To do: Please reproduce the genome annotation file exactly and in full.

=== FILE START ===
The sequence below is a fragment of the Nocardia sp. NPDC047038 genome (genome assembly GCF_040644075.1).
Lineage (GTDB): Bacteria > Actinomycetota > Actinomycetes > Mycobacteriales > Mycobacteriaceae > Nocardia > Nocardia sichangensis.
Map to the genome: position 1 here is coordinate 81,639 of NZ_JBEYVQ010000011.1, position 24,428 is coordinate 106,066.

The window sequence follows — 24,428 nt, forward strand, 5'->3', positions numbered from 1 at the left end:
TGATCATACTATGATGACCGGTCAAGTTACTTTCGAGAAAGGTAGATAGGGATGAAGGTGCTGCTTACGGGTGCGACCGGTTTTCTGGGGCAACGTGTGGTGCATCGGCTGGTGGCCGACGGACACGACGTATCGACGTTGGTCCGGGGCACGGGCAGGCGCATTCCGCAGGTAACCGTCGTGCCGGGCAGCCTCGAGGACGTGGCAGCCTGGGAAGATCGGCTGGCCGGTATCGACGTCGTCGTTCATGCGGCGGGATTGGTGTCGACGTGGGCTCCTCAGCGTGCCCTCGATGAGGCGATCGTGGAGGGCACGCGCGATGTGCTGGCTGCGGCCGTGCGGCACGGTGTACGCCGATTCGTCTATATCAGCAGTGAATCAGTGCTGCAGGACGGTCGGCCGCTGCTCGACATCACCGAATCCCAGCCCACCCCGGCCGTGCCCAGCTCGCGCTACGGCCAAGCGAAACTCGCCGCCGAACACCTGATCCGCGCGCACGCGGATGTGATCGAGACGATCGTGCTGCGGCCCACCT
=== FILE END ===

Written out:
The sequence below is a fragment of the Nocardia sp. NPDC047038 genome (genome assembly GCF_040644075.1).
Lineage (GTDB): Bacteria > Actinomycetota > Actinomycetes > Mycobacteriales > Mycobacteriaceae > Nocardia > Nocardia sichangensis.
Map to the genome: position 1 here is coordinate 81,639 of NZ_JBEYVQ010000011.1, position 24,428 is coordinate 106,066.

The window sequence follows — 24,428 nt, forward strand, 5'->3', positions numbered from 1 at the left end:
TGATCATACTATGATGACCGGTCAAGTTACTTTCGAGAAAGGTAGATAGGGATGAAGGTGCTGCTTACGGGTGCGACCGGTTTTCTGGGGCAACGTGTGGTGCATCGGCTGGTGGCCGACGGACACGACGTATCGACGTTGGTCCGGGGCACGGGCAGGCGCATTCCGCAGGTAACCGTCGTGCCGGGCAGCCTCGAGGACGTGGCAGCCTGGGAAGATCGGCTGGCCGGTATCGACGTCGTCGTTCATGCGGCGGGATTGGTGTCGACGTGGGCTCCTCAGCGTGCCCTCGATGAGGCGATCGTGGAGGGCACGCGCGATGTGCTGGCTGCGGCCGTGCGGCACGGTGTACGCCGATTCGTCTATATCAGCAGTGAATCAGTGCTGCAGGACGGTCGGCCGCTGCTCGACATCACCGAATCCCAGCCCACCCCGGCCGTGCCCAGCTCGCGCTACGGCCAAGCGAAACTCGCCGCCGAACACCTGATCCGCGCGCACGCGGATGTGATCGAGACGATCGTGCTGCGGCCCACCT